The documentary also shows us the old origin of the gender inequality in Hollywood, which was actually packed with numerous female performers and filmmakers during its early years during the early 20th century. Once Hollywood came to be regarded as another big profitable industry especially after the introduction of sound films around the late 1920s, men with power and money soon took over Hollywood, and their sexism consequently drove out many notable female performers and filmmakers.
Of course, there were a number of attempts to fight against this unfairness during next several decades, but none of them led to any big significant change while casually disregarded by the US government as well as Hollywood. As a matter of fact, the Directors Guild of America, which is male-dominant even at this point, played an active part in suppressing the complaints and protests from its female members, and I do not think I will ever forget how rude and insensitive a certain famous male director was when he and other male peers of his happened to have a meeting with several defiant female filmmakers.
At least, it looks like things are really changed now as shown in the later part of the documentary. More female performers and filmmakers are allowed to have chances to go further thanks to the diligent and persistent efforts of many notable figures such as Shonda Rhimes, and this trend has been further boosted by the ongoing #MeToo movement, which has exposed more of the prevalent sexism inside Hollywood. While the shocking political rise of Donald J. Trump certainly put some dent on this trend, many women have kept stepping out for more gender equality, and that has certainly influenced Hollywood as shown from the production of “Wonder Woman” (2017) and “Captain Marvel” (2019), two major female superhero films which received enthusiastic supports from both male and female audiences.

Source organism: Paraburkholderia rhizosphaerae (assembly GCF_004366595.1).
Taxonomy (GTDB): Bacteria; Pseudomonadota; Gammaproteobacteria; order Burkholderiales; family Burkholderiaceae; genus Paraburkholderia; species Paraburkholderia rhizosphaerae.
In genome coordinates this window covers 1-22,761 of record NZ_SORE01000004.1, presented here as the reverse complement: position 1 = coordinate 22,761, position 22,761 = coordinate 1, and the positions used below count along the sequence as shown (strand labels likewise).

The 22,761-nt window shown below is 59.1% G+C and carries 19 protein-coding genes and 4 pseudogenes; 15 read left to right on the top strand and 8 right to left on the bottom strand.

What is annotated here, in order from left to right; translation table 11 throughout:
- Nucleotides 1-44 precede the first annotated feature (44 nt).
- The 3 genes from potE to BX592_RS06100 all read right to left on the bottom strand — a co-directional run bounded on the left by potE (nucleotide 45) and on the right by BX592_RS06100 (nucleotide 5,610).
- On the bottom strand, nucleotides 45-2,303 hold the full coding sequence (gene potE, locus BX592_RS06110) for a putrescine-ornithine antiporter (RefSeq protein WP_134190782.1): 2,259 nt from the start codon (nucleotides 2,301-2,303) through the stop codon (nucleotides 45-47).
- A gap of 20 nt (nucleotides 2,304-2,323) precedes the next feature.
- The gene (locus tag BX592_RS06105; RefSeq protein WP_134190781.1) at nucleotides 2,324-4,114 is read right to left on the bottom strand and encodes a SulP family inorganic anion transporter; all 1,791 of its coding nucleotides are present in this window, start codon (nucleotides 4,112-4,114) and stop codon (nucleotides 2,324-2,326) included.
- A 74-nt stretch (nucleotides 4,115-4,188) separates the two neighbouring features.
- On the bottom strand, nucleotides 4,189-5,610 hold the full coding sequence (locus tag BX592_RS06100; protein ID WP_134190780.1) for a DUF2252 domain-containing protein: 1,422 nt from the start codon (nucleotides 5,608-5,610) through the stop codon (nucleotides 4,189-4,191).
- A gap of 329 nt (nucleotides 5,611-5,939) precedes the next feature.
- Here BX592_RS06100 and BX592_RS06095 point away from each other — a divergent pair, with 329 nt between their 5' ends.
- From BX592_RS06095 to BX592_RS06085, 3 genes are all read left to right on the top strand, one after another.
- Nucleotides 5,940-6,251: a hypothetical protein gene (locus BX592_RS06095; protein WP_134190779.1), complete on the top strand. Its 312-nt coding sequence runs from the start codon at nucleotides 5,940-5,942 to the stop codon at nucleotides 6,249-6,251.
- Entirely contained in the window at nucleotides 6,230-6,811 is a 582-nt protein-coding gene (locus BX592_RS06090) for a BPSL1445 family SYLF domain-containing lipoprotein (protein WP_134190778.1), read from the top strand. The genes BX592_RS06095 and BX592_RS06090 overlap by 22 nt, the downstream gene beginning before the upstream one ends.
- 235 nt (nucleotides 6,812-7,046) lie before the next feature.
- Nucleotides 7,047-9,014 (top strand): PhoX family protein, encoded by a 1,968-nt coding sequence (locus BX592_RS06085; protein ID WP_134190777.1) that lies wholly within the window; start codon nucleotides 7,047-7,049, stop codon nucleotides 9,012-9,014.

Although the documentary comes to lose its focus a little as trying to cover too many things during its last 20 minutes, director Tom Donahue did a respectable job of presenting its sharp points on gender inequality, though the inclusion of several male interviewees in the documentary is rather unnecessary in my inconsequential opinion. After all, the documentary is supposed to be all about what women have to endure and fight against in Hollywood, isn’t it?
Anyway, “This Changes Everything” delivers its messages as well as intended, and I sincerely hope that everything will be changed a lot for many talented women out there in Hollywood, but I cannot help but feel cautious and skeptical because, as Davis points out in the documentary, the fight has not been over yet. When she recently received the Jean Hersholt Humanitarian Award at the Governors Awards presentation a few days ago, many people noticed that Nate Parker, an African American male filmmaker who is an alleged rapist, was invited to the ceremony, and that surely reminded me of how much Hollywood needs to be changed even at this point. It is still a steep uphill for them, and we should support and encourage them more than ever.